Junkies: Sticking Around to Save a Life

“In the milieu, when there’s an overdose, most people save their own skins and run. Because they have criminal records, arrest warrants, they’re drug dealers or they have drugs on them.”

By Mélina Soucy

That, according to Julie (not her real name), an ex-addict in her mid-30s. The Good Samaritan Drug Overdose Act passed in Canada in 2017, designed to protect people from arrest who phone 911 to save someone who is ODing, could convince addicts to save their comrades in times of distress.

During the 9 years that she used, Julie never fled when someone around her was overdosing. Two stories stand out for her.

First Time

“The first happened when I had just started using. It was Christmas Eve. A guy in his car called me over. He was looking for crack. We were a small gang. We got in his car. The guy showed me pictures of his two little daughters while we were with the dealer.”

Then things went horribly wrong.

“The crisis happened in his car. The other addicts were scared. They pushed the guy out of his own car. They stole everything: his car, his keys, his wallet. I stayed with the family man. He was only an occasional junkie, but he’d been going at it for two days.”

Julie called 911 for the first time. “I was arrested, since I hadn’t appeared on another charge. When they arrest you you’re searched. I still had some dope on me. I told them that before they searched me. Lying does you no good, they’re going to find it anyway.”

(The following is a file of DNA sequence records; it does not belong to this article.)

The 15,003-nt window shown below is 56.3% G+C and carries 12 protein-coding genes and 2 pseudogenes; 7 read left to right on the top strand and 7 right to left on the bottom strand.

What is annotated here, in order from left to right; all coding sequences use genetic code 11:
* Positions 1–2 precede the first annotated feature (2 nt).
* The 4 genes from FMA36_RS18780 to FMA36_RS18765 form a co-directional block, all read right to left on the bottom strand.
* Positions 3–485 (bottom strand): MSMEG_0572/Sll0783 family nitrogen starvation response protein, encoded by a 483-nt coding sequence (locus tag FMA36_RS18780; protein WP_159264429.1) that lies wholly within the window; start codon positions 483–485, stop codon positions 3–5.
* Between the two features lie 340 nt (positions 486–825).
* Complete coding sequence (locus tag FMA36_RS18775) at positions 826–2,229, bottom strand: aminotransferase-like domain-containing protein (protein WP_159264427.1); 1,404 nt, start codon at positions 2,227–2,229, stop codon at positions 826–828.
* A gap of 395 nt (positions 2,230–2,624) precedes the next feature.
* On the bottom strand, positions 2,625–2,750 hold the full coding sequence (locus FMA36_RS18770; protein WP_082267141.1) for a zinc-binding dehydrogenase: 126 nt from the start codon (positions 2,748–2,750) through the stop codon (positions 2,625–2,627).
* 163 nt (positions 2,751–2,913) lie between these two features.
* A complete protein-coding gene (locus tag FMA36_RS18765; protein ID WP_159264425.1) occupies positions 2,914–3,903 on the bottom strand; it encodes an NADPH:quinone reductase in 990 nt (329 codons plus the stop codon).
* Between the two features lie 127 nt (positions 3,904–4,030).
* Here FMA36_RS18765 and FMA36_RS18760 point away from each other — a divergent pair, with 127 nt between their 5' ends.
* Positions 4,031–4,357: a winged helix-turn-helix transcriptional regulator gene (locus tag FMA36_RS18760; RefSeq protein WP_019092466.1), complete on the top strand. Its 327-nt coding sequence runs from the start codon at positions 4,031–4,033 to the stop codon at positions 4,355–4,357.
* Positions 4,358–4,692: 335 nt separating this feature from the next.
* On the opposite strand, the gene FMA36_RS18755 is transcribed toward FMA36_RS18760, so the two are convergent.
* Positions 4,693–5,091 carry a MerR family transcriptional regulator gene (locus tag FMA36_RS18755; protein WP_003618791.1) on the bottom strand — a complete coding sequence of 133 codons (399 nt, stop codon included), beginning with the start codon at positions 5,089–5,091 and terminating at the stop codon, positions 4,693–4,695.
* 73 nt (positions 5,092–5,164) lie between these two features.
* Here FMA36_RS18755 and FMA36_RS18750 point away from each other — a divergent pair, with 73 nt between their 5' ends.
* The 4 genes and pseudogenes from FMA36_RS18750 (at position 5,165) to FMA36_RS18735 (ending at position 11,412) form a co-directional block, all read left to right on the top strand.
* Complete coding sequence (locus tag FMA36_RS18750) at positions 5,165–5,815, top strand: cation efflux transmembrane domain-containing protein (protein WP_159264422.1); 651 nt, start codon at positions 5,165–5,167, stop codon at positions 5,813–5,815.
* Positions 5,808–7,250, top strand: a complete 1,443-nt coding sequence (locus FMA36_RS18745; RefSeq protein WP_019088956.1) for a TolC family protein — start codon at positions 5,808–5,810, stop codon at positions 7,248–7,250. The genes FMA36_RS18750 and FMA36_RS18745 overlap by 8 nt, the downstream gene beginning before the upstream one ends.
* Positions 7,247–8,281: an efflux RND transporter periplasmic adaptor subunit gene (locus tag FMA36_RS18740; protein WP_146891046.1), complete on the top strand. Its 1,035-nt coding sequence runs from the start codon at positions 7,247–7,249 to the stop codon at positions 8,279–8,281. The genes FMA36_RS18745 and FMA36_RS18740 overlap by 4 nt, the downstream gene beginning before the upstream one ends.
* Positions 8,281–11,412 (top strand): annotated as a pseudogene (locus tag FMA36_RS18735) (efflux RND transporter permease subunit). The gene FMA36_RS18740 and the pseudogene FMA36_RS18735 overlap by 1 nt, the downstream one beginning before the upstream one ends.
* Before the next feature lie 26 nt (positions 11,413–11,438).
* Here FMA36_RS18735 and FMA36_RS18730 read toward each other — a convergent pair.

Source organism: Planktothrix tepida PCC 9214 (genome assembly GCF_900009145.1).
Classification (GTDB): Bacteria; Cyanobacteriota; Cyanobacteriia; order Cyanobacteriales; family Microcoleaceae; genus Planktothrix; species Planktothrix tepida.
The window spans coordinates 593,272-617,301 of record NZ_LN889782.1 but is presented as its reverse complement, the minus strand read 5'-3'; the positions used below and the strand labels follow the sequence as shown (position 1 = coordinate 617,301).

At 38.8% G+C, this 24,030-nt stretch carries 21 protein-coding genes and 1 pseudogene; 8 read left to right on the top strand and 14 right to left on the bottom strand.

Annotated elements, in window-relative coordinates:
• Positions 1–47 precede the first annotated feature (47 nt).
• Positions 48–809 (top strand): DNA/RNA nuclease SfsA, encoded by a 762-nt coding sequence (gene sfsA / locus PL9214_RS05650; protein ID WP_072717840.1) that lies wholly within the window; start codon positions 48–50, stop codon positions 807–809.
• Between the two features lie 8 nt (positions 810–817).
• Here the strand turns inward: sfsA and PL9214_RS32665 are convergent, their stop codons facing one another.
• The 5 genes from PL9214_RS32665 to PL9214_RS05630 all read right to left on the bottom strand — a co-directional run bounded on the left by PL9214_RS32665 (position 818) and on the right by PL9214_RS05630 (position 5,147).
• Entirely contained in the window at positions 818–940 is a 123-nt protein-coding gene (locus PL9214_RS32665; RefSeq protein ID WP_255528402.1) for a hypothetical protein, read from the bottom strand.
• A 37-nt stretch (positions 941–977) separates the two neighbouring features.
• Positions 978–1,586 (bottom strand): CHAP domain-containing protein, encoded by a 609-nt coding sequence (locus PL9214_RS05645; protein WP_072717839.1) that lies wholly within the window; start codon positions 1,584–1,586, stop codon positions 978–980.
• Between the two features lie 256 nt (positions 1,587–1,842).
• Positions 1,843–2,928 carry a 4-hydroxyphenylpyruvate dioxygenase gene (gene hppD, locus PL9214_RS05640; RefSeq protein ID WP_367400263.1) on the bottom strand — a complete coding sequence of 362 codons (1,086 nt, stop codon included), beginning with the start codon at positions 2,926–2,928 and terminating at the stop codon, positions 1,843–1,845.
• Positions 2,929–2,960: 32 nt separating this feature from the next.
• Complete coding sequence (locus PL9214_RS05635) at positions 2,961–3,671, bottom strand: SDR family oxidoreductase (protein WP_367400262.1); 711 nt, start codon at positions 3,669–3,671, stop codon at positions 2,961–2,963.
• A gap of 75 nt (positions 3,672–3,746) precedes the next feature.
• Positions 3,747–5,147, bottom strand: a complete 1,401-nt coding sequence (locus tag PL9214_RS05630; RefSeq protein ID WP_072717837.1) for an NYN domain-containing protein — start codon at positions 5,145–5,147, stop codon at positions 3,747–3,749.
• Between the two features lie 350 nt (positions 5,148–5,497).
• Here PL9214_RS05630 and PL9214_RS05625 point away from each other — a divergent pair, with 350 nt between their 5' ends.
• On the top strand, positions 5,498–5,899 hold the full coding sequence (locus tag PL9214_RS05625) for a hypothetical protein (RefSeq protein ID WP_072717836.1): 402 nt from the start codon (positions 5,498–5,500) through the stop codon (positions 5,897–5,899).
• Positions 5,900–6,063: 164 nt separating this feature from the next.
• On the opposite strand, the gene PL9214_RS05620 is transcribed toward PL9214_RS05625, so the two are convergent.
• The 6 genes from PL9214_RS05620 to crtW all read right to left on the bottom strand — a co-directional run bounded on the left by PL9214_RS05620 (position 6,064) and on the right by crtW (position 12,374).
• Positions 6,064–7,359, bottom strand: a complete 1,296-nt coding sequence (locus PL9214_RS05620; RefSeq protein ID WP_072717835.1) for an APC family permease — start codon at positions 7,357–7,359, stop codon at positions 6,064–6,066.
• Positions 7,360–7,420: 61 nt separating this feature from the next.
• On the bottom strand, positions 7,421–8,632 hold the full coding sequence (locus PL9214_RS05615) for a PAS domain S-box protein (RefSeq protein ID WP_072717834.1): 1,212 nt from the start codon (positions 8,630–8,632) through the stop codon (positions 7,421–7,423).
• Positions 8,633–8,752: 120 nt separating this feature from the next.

This time, the police took Julie to the station house to make sure she appeared. The judge let her go with a warning.

Second Time

The second time, Julie was nearing the end of her stint using. “Back then I was into heroin, fentanyl, and cannabis. In short, I tried everything. I was at a crack house. Everyone was high, and weren’t ready to react to an eventual crisis. There was a guy ODing on the ground. Everyone ignored him and acted like nothing was happening. It didn’t make sense to leave him there! There was a fire station nearby, so I ran there to seek help,” she recalls.

After putting the ODing man on a stretcher, the police arrested Julie. “I still had dope on me, but I just couldn’t leave him there.” After being brought to the police station, Julie appeared before a judge. And once again, she was freed with a warning.

Today Julie lives with her boyfriend and another roommate. She’s been off drugs for a year and a half and has returned to her studies. After having received her high school equivalency, she wants to become a street social worker and save her peers.

Julie doesn’t think the 2017 law protecting people from arrest if they phone emergency to take care of someone ODing will do much good. The law says that if you are a bystandr and phone 911 to aid someone who is overdosing, then are found with drugs in your possession, you cannot be arrested for possession of drugs. But Julie thinks that nobody really knows the law is in force.  

“Organizations and street workers have to inform junkies about this law, to prevent deaths. If not, the law is useless,” says Julie.

First seen in: Reflet de Société, Vol. 26 no. 1, hiver (winter) 2018, page 11

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